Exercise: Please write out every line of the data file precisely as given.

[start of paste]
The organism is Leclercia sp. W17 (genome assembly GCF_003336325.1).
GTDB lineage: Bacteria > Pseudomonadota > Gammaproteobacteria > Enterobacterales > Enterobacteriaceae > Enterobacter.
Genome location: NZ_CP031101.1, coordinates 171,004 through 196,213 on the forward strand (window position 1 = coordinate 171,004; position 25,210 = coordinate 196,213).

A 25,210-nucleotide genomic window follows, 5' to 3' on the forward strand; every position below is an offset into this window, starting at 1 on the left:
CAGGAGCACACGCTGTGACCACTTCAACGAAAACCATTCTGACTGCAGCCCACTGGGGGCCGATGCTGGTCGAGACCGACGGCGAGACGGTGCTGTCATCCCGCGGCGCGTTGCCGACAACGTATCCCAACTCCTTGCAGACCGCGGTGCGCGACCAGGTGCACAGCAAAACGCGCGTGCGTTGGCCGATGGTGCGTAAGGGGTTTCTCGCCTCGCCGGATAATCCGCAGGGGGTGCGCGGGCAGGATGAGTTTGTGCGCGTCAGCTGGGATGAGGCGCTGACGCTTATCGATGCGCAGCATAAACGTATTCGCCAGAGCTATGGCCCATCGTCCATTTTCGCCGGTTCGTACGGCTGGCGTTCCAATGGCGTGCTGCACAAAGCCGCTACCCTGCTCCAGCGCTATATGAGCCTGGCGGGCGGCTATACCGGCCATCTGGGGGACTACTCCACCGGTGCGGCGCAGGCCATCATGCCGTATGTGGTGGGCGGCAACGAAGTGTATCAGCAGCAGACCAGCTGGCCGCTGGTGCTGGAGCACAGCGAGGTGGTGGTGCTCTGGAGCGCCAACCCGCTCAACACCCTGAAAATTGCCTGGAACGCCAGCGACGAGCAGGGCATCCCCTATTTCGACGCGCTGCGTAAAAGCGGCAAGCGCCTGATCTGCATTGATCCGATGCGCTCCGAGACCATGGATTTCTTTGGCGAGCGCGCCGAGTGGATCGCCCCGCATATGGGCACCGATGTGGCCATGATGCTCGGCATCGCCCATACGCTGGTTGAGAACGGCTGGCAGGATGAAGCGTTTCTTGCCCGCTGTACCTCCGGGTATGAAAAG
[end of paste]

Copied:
The organism is Leclercia sp. W17 (genome assembly GCF_003336325.1).
GTDB lineage: Bacteria > Pseudomonadota > Gammaproteobacteria > Enterobacterales > Enterobacteriaceae > Enterobacter.
Genome location: NZ_CP031101.1, coordinates 171,004 through 196,213 on the forward strand (window position 1 = coordinate 171,004; position 25,210 = coordinate 196,213).

A 25,210-nucleotide genomic window follows, 5' to 3' on the forward strand; every position below is an offset into this window, starting at 1 on the left:
CAGGAGCACACGCTGTGACCACTTCAACGAAAACCATTCTGACTGCAGCCCACTGGGGGCCGATGCTGGTCGAGACCGACGGCGAGACGGTGCTGTCATCCCGCGGCGCGTTGCCGACAACGTATCCCAACTCCTTGCAGACCGCGGTGCGCGACCAGGTGCACAGCAAAACGCGCGTGCGTTGGCCGATGGTGCGTAAGGGGTTTCTCGCCTCGCCGGATAATCCGCAGGGGGTGCGCGGGCAGGATGAGTTTGTGCGCGTCAGCTGGGATGAGGCGCTGACGCTTATCGATGCGCAGCATAAACGTATTCGCCAGAGCTATGGCCCATCGTCCATTTTCGCCGGTTCGTACGGCTGGCGTTCCAATGGCGTGCTGCACAAAGCCGCTACCCTGCTCCAGCGCTATATGAGCCTGGCGGGCGGCTATACCGGCCATCTGGGGGACTACTCCACCGGTGCGGCGCAGGCCATCATGCCGTATGTGGTGGGCGGCAACGAAGTGTATCAGCAGCAGACCAGCTGGCCGCTGGTGCTGGAGCACAGCGAGGTGGTGGTGCTCTGGAGCGCCAACCCGCTCAACACCCTGAAAATTGCCTGGAACGCCAGCGACGAGCAGGGCATCCCCTATTTCGACGCGCTGCGTAAAAGCGGCAAGCGCCTGATCTGCATTGATCCGATGCGCTCCGAGACCATGGATTTCTTTGGCGAGCGCGCCGAGTGGATCGCCCCGCATATGGGCACCGATGTGGCCATGATGCTCGGCATCGCCCATACGCTGGTTGAGAACGGCTGGCAGGATGAAGCGTTTCTTGCCCGCTGTACCTCCGGGTATGAAAAG